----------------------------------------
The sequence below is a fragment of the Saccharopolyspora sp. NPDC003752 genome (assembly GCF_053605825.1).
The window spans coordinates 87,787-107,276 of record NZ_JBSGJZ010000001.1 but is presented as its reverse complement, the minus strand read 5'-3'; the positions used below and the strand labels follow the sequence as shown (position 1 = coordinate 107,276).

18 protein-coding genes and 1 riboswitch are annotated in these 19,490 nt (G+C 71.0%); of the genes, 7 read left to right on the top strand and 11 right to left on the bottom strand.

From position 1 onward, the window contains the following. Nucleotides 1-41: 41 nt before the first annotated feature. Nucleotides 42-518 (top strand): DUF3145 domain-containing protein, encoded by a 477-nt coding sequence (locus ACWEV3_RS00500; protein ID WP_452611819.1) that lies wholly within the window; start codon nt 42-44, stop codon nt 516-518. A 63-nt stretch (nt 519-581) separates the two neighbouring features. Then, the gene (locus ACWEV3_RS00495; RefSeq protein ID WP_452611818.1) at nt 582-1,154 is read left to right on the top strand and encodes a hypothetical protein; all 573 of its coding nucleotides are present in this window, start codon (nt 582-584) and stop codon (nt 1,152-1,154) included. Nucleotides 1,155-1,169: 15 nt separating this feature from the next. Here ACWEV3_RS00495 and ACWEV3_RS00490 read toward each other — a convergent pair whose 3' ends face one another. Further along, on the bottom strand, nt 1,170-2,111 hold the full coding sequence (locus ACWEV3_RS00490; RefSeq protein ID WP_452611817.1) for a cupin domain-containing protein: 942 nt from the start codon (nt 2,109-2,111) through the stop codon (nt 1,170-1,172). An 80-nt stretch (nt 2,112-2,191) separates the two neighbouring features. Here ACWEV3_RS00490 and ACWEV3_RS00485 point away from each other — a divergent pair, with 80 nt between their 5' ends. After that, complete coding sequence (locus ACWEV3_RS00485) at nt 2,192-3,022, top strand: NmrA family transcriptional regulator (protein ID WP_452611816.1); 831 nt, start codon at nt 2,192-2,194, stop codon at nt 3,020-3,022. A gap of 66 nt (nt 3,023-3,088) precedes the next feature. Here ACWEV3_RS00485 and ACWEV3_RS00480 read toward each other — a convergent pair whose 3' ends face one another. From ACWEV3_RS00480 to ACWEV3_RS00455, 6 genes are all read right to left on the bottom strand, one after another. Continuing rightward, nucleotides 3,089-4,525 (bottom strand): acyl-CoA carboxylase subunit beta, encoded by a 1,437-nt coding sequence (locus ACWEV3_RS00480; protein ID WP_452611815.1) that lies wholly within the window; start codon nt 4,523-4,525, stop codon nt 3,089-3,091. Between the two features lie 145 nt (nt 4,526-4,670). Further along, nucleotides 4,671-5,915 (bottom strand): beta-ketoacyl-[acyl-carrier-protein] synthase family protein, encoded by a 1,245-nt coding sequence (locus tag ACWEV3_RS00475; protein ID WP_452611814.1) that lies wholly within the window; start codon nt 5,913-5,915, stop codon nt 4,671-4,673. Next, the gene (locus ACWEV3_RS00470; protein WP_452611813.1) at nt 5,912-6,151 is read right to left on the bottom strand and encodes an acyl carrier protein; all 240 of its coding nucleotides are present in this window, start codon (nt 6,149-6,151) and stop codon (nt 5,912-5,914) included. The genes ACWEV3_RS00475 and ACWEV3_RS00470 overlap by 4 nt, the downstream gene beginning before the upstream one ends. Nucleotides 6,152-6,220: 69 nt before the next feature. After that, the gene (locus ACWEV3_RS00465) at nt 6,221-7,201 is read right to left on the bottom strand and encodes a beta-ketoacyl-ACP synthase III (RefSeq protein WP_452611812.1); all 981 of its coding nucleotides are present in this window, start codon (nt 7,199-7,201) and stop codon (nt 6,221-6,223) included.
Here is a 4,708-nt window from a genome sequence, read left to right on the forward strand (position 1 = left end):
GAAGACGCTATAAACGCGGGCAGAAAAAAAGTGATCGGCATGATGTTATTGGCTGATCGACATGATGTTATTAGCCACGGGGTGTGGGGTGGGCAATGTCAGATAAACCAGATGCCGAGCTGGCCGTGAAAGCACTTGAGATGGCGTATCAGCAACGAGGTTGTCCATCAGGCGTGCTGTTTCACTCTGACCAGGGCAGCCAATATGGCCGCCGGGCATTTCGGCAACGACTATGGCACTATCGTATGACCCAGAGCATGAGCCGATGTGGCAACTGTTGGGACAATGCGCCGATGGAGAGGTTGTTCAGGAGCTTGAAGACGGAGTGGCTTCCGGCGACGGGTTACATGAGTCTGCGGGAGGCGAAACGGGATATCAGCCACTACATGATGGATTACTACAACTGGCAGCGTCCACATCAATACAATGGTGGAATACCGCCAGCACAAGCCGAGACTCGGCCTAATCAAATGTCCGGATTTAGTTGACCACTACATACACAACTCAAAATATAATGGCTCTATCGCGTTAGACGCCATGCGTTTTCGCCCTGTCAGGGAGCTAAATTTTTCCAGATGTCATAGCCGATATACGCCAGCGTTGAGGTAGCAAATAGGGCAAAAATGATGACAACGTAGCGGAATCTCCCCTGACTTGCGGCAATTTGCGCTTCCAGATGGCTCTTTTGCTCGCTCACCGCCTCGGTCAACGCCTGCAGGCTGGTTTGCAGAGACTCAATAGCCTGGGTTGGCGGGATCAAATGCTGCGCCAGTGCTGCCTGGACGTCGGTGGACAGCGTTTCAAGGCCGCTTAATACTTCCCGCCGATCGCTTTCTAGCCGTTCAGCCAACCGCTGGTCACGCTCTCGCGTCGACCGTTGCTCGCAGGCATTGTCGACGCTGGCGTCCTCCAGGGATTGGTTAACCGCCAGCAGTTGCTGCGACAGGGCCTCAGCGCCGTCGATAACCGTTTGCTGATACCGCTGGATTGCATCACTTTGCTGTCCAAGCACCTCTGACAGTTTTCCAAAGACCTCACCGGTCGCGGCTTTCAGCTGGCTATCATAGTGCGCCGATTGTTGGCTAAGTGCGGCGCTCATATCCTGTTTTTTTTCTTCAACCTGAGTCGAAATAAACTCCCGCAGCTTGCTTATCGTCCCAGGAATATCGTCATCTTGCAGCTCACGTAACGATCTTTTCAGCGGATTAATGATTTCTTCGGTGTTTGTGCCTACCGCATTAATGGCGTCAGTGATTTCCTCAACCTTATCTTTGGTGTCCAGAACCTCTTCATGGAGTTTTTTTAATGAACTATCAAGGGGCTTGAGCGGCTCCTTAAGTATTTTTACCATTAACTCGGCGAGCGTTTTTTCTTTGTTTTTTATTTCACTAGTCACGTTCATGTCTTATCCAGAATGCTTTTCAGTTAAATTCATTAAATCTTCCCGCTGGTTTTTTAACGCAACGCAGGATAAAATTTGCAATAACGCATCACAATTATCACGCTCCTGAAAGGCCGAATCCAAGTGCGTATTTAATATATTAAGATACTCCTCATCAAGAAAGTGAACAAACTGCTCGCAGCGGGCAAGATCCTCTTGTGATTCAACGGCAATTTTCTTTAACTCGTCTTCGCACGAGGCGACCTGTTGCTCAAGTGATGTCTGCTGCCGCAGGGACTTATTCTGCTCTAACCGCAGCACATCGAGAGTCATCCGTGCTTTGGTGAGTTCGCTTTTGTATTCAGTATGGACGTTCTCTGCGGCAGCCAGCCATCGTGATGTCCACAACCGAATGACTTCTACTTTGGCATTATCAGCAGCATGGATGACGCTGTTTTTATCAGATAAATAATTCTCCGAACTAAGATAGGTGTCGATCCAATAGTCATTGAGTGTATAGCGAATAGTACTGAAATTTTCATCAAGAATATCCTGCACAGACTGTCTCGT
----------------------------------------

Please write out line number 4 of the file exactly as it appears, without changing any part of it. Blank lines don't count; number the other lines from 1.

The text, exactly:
From position 1 onward, the window contains the following. Nucleotides 1-41: 41 nt before the first annotated feature. Nucleotides 42-518 (top strand): DUF3145 domain-containing protein, encoded by a 477-nt coding sequence (locus ACWEV3_RS00500; protein ID WP_452611819.1) that lies wholly within the window; start codon nt 42-44, stop codon nt 516-518. A 63-nt stretch (nt 519-581) separates the two neighbouring features. Then, the gene (locus ACWEV3_RS00495; RefSeq protein ID WP_452611818.1) at nt 582-1,154 is read left to right on the top strand and encodes a hypothetical protein; all 573 of its coding nucleotides are present in this window, start codon (nt 582-584) and stop codon (nt 1,152-1,154) included. Nucleotides 1,155-1,169: 15 nt separating this feature from the next. Here ACWEV3_RS00495 and ACWEV3_RS00490 read toward each other — a convergent pair whose 3' ends face one another. Further along, on the bottom strand, nt 1,170-2,111 hold the full coding sequence (locus ACWEV3_RS00490; RefSeq protein ID WP_452611817.1) for a cupin domain-containing protein: 942 nt from the start codon (nt 2,109-2,111) through the stop codon (nt 1,170-1,172). An 80-nt stretch (nt 2,112-2,191) separates the two neighbouring features. Here ACWEV3_RS00490 and ACWEV3_RS00485 point away from each other — a divergent pair, with 80 nt between their 5' ends. After that, complete coding sequence (locus ACWEV3_RS00485) at nt 2,192-3,022, top strand: NmrA family transcriptional regulator (protein ID WP_452611816.1); 831 nt, start codon at nt 2,192-2,194, stop codon at nt 3,020-3,022. A gap of 66 nt (nt 3,023-3,088) precedes the next feature. Here ACWEV3_RS00485 and ACWEV3_RS00480 read toward each other — a convergent pair whose 3' ends face one another. From ACWEV3_RS00480 to ACWEV3_RS00455, 6 genes are all read right to left on the bottom strand, one after another. Continuing rightward, nucleotides 3,089-4,525 (bottom strand): acyl-CoA carboxylase subunit beta, encoded by a 1,437-nt coding sequence (locus ACWEV3_RS00480; protein ID WP_452611815.1) that lies wholly within the window; start codon nt 4,523-4,525, stop codon nt 3,089-3,091. Between the two features lie 145 nt (nt 4,526-4,670). Further along, nucleotides 4,671-5,915 (bottom strand): beta-ketoacyl-[acyl-carrier-protein] synthase family protein, encoded by a 1,245-nt coding sequence (locus tag ACWEV3_RS00475; protein ID WP_452611814.1) that lies wholly within the window; start codon nt 5,913-5,915, stop codon nt 4,671-4,673. Next, the gene (locus ACWEV3_RS00470; protein WP_452611813.1) at nt 5,912-6,151 is read right to left on the bottom strand and encodes an acyl carrier protein; all 240 of its coding nucleotides are present in this window, start codon (nt 6,149-6,151) and stop codon (nt 5,912-5,914) included. The genes ACWEV3_RS00475 and ACWEV3_RS00470 overlap by 4 nt, the downstream gene beginning before the upstream one ends. Nucleotides 6,152-6,220: 69 nt before the next feature. After that, the gene (locus ACWEV3_RS00465) at nt 6,221-7,201 is read right to left on the bottom strand and encodes a beta-ketoacyl-ACP synthase III (RefSeq protein WP_452611812.1); all 981 of its coding nucleotides are present in this window, start codon (nt 7,199-7,201) and stop codon (nt 6,221-6,223) included.